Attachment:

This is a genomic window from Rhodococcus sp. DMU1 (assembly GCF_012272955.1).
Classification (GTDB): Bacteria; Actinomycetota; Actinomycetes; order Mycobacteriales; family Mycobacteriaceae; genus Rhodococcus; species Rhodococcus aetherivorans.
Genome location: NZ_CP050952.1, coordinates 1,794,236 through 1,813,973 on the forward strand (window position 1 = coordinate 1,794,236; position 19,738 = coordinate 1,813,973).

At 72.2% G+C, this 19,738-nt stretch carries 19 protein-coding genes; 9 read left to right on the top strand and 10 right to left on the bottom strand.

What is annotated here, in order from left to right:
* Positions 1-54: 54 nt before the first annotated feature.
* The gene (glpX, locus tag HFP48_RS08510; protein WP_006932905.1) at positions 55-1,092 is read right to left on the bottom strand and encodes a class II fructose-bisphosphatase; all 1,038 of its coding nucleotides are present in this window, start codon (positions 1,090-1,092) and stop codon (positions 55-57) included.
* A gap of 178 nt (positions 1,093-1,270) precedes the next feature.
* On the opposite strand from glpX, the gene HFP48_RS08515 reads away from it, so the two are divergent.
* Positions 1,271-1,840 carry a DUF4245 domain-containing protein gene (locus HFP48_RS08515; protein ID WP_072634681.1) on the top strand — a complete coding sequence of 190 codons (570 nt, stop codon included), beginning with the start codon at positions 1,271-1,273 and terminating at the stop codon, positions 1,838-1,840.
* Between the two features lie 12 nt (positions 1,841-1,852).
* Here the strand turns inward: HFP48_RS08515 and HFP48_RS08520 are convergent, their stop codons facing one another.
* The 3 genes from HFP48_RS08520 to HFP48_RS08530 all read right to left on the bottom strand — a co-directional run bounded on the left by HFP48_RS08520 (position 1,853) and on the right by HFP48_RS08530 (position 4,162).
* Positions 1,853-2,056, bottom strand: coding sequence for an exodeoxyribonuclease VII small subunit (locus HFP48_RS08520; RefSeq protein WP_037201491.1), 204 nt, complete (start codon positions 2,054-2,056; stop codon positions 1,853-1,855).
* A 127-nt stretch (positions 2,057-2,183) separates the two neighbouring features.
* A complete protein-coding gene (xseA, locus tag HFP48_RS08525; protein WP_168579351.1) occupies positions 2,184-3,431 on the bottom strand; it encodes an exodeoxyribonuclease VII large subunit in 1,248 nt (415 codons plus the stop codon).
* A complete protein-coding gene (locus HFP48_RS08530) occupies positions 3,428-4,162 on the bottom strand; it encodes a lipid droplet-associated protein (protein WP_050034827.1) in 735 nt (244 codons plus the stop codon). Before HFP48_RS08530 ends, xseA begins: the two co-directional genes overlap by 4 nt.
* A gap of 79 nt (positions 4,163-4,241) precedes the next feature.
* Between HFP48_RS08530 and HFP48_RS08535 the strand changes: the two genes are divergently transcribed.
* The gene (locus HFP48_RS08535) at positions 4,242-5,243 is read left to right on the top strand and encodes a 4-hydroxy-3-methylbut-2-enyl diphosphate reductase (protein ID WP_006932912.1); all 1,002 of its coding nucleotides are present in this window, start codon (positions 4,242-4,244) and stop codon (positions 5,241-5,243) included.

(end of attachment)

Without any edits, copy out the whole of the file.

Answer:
This is a genomic window from Rhodococcus sp. DMU1 (assembly GCF_012272955.1).
Classification (GTDB): Bacteria; Actinomycetota; Actinomycetes; order Mycobacteriales; family Mycobacteriaceae; genus Rhodococcus; species Rhodococcus aetherivorans.
Genome location: NZ_CP050952.1, coordinates 1,794,236 through 1,813,973 on the forward strand (window position 1 = coordinate 1,794,236; position 19,738 = coordinate 1,813,973).

At 72.2% G+C, this 19,738-nt stretch carries 19 protein-coding genes; 9 read left to right on the top strand and 10 right to left on the bottom strand.

What is annotated here, in order from left to right:
* Positions 1-54: 54 nt before the first annotated feature.
* The gene (glpX, locus tag HFP48_RS08510; protein WP_006932905.1) at positions 55-1,092 is read right to left on the bottom strand and encodes a class II fructose-bisphosphatase; all 1,038 of its coding nucleotides are present in this window, start codon (positions 1,090-1,092) and stop codon (positions 55-57) included.
* A gap of 178 nt (positions 1,093-1,270) precedes the next feature.
* On the opposite strand from glpX, the gene HFP48_RS08515 reads away from it, so the two are divergent.
* Positions 1,271-1,840 carry a DUF4245 domain-containing protein gene (locus HFP48_RS08515; protein ID WP_072634681.1) on the top strand — a complete coding sequence of 190 codons (570 nt, stop codon included), beginning with the start codon at positions 1,271-1,273 and terminating at the stop codon, positions 1,838-1,840.
* Between the two features lie 12 nt (positions 1,841-1,852).
* Here the strand turns inward: HFP48_RS08515 and HFP48_RS08520 are convergent, their stop codons facing one another.
* The 3 genes from HFP48_RS08520 to HFP48_RS08530 all read right to left on the bottom strand — a co-directional run bounded on the left by HFP48_RS08520 (position 1,853) and on the right by HFP48_RS08530 (position 4,162).
* Positions 1,853-2,056, bottom strand: coding sequence for an exodeoxyribonuclease VII small subunit (locus HFP48_RS08520; RefSeq protein WP_037201491.1), 204 nt, complete (start codon positions 2,054-2,056; stop codon positions 1,853-1,855).
* A 127-nt stretch (positions 2,057-2,183) separates the two neighbouring features.
* A complete protein-coding gene (xseA, locus tag HFP48_RS08525; protein WP_168579351.1) occupies positions 2,184-3,431 on the bottom strand; it encodes an exodeoxyribonuclease VII large subunit in 1,248 nt (415 codons plus the stop codon).
* A complete protein-coding gene (locus HFP48_RS08530) occupies positions 3,428-4,162 on the bottom strand; it encodes a lipid droplet-associated protein (protein WP_050034827.1) in 735 nt (244 codons plus the stop codon). Before HFP48_RS08530 ends, xseA begins: the two co-directional genes overlap by 4 nt.
* A gap of 79 nt (positions 4,163-4,241) precedes the next feature.
* Between HFP48_RS08530 and HFP48_RS08535 the strand changes: the two genes are divergently transcribed.
* The gene (locus HFP48_RS08535) at positions 4,242-5,243 is read left to right on the top strand and encodes a 4-hydroxy-3-methylbut-2-enyl diphosphate reductase (protein ID WP_006932912.1); all 1,002 of its coding nucleotides are present in this window, start codon (positions 4,242-4,244) and stop codon (positions 5,241-5,243) included.